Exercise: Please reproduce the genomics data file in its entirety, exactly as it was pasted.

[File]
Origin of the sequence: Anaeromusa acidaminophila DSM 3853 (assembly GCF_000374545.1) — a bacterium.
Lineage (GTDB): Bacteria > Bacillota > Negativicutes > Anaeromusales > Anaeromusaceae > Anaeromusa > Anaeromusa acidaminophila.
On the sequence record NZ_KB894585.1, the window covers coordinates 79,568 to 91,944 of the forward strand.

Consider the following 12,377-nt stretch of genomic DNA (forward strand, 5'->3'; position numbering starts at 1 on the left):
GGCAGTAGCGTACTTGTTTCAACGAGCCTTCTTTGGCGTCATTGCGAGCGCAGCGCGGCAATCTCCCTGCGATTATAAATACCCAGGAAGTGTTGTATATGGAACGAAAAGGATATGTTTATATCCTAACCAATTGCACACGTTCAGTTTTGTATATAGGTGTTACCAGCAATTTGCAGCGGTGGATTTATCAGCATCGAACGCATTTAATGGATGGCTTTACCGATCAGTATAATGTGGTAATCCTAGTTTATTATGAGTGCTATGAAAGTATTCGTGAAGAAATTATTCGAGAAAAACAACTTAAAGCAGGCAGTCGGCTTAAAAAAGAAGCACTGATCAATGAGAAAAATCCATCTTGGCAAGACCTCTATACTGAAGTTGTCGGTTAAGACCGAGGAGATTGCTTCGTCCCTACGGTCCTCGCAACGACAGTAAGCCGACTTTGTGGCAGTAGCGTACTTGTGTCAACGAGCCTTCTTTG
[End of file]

Origin of the sequence: Anaeromusa acidaminophila DSM 3853 (assembly GCF_000374545.1) — a bacterium.
Lineage (GTDB): Bacteria > Bacillota > Negativicutes > Anaeromusales > Anaeromusaceae > Anaeromusa > Anaeromusa acidaminophila.
On the sequence record NZ_KB894585.1, the window covers coordinates 79,568 to 91,944 of the forward strand.

Consider the following 12,377-nt stretch of genomic DNA (forward strand, 5'->3'; position numbering starts at 1 on the left):
GGCAGTAGCGTACTTGTTTCAACGAGCCTTCTTTGGCGTCATTGCGAGCGCAGCGCGGCAATCTCCCTGCGATTATAAATACCCAGGAAGTGTTGTATATGGAACGAAAAGGATATGTTTATATCCTAACCAATTGCACACGTTCAGTTTTGTATATAGGTGTTACCAGCAATTTGCAGCGGTGGATTTATCAGCATCGAACGCATTTAATGGATGGCTTTACCGATCAGTATAATGTGGTAATCCTAGTTTATTATGAGTGCTATGAAAGTATTCGTGAAGAAATTATTCGAGAAAAACAACTTAAAGCAGGCAGTCGGCTTAAAAAAGAAGCACTGATCAATGAGAAAAATCCATCTTGGCAAGACCTCTATACTGAAGTTGTCGGTTAAGACCGAGGAGATTGCTTCGTCCCTACGGTCCTCGCAACGACAGTAAGCCGACTTTGTGGCAGTAGCGTACTTGTGTCAACGAGCCTTCTTTG